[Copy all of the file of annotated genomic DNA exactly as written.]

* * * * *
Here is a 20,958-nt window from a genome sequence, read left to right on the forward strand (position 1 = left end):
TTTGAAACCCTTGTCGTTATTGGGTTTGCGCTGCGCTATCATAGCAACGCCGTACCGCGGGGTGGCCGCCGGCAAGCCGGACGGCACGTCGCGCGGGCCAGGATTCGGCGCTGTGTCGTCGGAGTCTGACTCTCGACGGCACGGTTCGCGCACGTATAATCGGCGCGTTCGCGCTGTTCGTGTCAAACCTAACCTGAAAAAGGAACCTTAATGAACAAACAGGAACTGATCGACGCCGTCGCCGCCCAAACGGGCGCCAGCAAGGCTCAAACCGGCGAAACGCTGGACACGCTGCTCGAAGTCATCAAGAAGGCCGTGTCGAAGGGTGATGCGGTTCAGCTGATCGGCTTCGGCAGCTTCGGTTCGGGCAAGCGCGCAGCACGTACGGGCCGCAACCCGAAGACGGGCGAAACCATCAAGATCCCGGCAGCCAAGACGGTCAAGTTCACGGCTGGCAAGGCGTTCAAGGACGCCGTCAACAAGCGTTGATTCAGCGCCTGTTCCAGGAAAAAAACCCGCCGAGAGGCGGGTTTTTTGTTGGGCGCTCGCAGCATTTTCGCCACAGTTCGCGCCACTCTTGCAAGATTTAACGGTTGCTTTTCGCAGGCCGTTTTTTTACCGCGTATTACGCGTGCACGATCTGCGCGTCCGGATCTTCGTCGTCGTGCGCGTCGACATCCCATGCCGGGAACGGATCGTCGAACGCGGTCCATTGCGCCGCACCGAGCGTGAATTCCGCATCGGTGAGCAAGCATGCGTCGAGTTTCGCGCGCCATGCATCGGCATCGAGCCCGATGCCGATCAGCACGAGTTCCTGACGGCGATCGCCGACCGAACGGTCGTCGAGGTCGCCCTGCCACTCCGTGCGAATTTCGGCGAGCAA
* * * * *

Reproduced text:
Here is a 20,958-nt window from a genome sequence, read left to right on the forward strand (position 1 = left end):
TTTGAAACCCTTGTCGTTATTGGGTTTGCGCTGCGCTATCATAGCAACGCCGTACCGCGGGGTGGCCGCCGGCAAGCCGGACGGCACGTCGCGCGGGCCAGGATTCGGCGCTGTGTCGTCGGAGTCTGACTCTCGACGGCACGGTTCGCGCACGTATAATCGGCGCGTTCGCGCTGTTCGTGTCAAACCTAACCTGAAAAAGGAACCTTAATGAACAAACAGGAACTGATCGACGCCGTCGCCGCCCAAACGGGCGCCAGCAAGGCTCAAACCGGCGAAACGCTGGACACGCTGCTCGAAGTCATCAAGAAGGCCGTGTCGAAGGGTGATGCGGTTCAGCTGATCGGCTTCGGCAGCTTCGGTTCGGGCAAGCGCGCAGCACGTACGGGCCGCAACCCGAAGACGGGCGAAACCATCAAGATCCCGGCAGCCAAGACGGTCAAGTTCACGGCTGGCAAGGCGTTCAAGGACGCCGTCAACAAGCGTTGATTCAGCGCCTGTTCCAGGAAAAAAACCCGCCGAGAGGCGGGTTTTTTGTTGGGCGCTCGCAGCATTTTCGCCACAGTTCGCGCCACTCTTGCAAGATTTAACGGTTGCTTTTCGCAGGCCGTTTTTTTACCGCGTATTACGCGTGCACGATCTGCGCGTCCGGATCTTCGTCGTCGTGCGCGTCGACATCCCATGCCGGGAACGGATCGTCGAACGCGGTCCATTGCGCCGCACCGAGCGTGAATTCCGCATCGGTGAGCAAGCATGCGTCGAGTTTCGCGCGCCATGCATCGGCATCGAGCCCGATGCCGATCAGCACGAGTTCCTGACGGCGATCGCCGACCGAACGGTCGTCGAGGTCGCCCTGCCACTCCGTGCGAATTTCGGCGAGCAA